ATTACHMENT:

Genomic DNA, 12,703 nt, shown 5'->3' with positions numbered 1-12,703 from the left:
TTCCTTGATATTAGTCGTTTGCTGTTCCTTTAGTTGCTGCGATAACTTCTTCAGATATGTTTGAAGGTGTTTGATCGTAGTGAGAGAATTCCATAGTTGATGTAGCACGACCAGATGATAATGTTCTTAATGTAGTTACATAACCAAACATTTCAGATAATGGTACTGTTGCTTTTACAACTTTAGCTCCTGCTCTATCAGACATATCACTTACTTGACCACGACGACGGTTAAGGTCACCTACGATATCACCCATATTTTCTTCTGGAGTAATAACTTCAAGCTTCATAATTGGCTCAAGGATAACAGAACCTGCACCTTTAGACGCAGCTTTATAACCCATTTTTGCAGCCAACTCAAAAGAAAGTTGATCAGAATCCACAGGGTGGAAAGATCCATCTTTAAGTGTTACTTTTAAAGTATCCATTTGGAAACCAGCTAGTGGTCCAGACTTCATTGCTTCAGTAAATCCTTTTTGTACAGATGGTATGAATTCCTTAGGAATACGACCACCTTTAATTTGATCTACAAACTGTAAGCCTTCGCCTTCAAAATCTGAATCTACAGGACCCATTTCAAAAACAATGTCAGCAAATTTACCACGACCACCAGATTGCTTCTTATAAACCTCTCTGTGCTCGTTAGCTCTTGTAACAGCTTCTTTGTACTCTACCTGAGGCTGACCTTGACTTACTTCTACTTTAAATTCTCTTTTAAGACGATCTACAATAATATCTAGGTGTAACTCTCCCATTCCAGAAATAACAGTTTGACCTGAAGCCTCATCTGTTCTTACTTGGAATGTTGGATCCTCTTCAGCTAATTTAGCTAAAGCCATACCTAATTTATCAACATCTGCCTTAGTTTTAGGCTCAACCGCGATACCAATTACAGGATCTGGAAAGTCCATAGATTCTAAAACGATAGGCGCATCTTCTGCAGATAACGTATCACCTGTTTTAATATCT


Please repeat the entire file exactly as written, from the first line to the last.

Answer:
Genomic DNA, 12,703 nt, shown 5'->3' with positions numbered 1-12,703 from the left:
TTCCTTGATATTAGTCGTTTGCTGTTCCTTTAGTTGCTGCGATAACTTCTTCAGATATGTTTGAAGGTGTTTGATCGTAGTGAGAGAATTCCATAGTTGATGTAGCACGACCAGATGATAATGTTCTTAATGTAGTTACATAACCAAACATTTCAGATAATGGTACTGTTGCTTTTACAACTTTAGCTCCTGCTCTATCAGACATATCACTTACTTGACCACGACGACGGTTAAGGTCACCTACGATATCACCCATATTTTCTTCTGGAGTAATAACTTCAAGCTTCATAATTGGCTCAAGGATAACAGAACCTGCACCTTTAGACGCAGCTTTATAACCCATTTTTGCAGCCAACTCAAAAGAAAGTTGATCAGAATCCACAGGGTGGAAAGATCCATCTTTAAGTGTTACTTTTAAAGTATCCATTTGGAAACCAGCTAGTGGTCCAGACTTCATTGCTTCAGTAAATCCTTTTTGTACAGATGGTATGAATTCCTTAGGAATACGACCACCTTTAATTTGATCTACAAACTGTAAGCCTTCGCCTTCAAAATCTGAATCTACAGGACCCATTTCAAAAACAATGTCAGCAAATTTACCACGACCACCAGATTGCTTCTTATAAACCTCTCTGTGCTCGTTAGCTCTTGTAACAGCTTCTTTGTACTCTACCTGAGGCTGACCTTGACTTACTTCTACTTTAAATTCTCTTTTAAGACGATCTACAATAATATCTAGGTGTAACTCTCCCATTCCAGAAATAACAGTTTGACCTGAAGCCTCATCTGTTCTTACTTGGAATGTTGGATCCTCTTCAGCTAATTTAGCTAAAGCCATACCTAATTTATCAACATCTGCCTTAGTTTTAGGCTCAACCGCGATACCAATTACAGGATCTGGAAAGTCCATAGATTCTAAAACGATAGGCGCATCTTCTGCAGATAACGTATCACCTGTTTTAATATCT